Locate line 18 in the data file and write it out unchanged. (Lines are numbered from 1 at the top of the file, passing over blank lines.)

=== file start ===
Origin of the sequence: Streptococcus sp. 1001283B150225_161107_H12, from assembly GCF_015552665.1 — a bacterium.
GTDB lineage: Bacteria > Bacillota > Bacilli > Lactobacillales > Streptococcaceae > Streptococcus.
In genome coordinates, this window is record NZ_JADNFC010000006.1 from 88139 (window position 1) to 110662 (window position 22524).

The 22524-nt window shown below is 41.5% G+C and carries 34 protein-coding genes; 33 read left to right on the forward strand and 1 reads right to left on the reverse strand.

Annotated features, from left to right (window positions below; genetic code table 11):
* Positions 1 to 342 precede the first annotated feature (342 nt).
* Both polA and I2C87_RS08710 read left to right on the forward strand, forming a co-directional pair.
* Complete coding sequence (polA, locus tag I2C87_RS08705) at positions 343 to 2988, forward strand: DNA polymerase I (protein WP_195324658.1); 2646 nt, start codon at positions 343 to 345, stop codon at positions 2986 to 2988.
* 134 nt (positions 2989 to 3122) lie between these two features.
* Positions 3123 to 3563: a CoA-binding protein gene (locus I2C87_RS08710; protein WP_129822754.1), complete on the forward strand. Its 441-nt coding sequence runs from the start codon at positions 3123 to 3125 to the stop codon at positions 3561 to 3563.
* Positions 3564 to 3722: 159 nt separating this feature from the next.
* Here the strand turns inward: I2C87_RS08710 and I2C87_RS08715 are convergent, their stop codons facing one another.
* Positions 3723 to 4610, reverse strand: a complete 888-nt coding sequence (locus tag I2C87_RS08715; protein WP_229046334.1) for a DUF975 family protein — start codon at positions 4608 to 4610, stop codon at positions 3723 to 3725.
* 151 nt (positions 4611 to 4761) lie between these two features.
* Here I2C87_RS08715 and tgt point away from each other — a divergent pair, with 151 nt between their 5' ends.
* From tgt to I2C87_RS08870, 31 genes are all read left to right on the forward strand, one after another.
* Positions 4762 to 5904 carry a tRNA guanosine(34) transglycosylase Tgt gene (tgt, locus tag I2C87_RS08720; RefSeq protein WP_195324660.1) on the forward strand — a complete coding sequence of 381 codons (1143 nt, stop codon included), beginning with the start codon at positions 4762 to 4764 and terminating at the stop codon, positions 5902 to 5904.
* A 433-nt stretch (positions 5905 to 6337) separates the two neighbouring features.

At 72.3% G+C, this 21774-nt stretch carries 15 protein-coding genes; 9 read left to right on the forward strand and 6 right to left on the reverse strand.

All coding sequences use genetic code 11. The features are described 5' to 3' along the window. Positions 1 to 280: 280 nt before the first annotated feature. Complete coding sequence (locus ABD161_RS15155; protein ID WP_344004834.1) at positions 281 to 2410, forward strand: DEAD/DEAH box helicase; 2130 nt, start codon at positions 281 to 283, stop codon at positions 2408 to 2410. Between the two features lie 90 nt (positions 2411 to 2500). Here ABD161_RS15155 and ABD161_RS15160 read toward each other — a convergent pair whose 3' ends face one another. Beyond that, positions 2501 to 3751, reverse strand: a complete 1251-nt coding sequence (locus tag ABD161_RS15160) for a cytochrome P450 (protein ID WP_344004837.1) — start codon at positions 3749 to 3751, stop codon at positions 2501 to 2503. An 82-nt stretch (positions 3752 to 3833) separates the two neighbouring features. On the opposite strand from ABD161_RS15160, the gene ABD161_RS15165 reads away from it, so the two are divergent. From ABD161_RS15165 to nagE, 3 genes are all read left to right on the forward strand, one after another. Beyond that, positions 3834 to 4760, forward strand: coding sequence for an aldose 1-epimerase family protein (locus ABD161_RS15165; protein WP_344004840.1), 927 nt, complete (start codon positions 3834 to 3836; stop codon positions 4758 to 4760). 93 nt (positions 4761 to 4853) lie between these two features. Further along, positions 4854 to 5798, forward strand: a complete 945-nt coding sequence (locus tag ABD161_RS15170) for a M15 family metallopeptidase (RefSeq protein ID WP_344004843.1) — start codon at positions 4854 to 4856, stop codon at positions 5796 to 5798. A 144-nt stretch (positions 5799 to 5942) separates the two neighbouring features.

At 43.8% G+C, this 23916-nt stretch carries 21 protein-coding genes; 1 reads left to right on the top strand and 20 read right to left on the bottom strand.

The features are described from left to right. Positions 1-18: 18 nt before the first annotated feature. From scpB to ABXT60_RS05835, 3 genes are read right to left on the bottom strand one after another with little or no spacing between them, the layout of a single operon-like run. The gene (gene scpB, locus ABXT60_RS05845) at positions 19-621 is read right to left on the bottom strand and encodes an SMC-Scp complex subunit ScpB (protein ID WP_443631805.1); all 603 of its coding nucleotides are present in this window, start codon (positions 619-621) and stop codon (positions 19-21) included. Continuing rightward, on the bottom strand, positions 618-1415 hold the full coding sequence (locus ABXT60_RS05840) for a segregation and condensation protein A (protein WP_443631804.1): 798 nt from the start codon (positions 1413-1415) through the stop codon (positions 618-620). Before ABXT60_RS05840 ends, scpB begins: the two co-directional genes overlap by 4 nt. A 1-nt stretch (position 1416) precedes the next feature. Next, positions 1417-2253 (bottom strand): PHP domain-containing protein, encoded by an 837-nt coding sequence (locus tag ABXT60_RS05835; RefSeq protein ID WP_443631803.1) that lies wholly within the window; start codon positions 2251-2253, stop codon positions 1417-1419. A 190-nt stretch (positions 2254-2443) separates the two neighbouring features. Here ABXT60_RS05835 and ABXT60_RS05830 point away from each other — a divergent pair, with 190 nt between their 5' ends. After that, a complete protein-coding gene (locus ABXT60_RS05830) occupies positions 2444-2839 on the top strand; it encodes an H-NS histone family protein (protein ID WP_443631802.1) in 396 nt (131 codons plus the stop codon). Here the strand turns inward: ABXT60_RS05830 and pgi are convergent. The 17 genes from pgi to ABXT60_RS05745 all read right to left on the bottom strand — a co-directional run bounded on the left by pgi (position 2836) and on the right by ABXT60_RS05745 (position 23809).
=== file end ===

* A 433-nt stretch (positions 5905 to 6337) separates the two neighbouring features.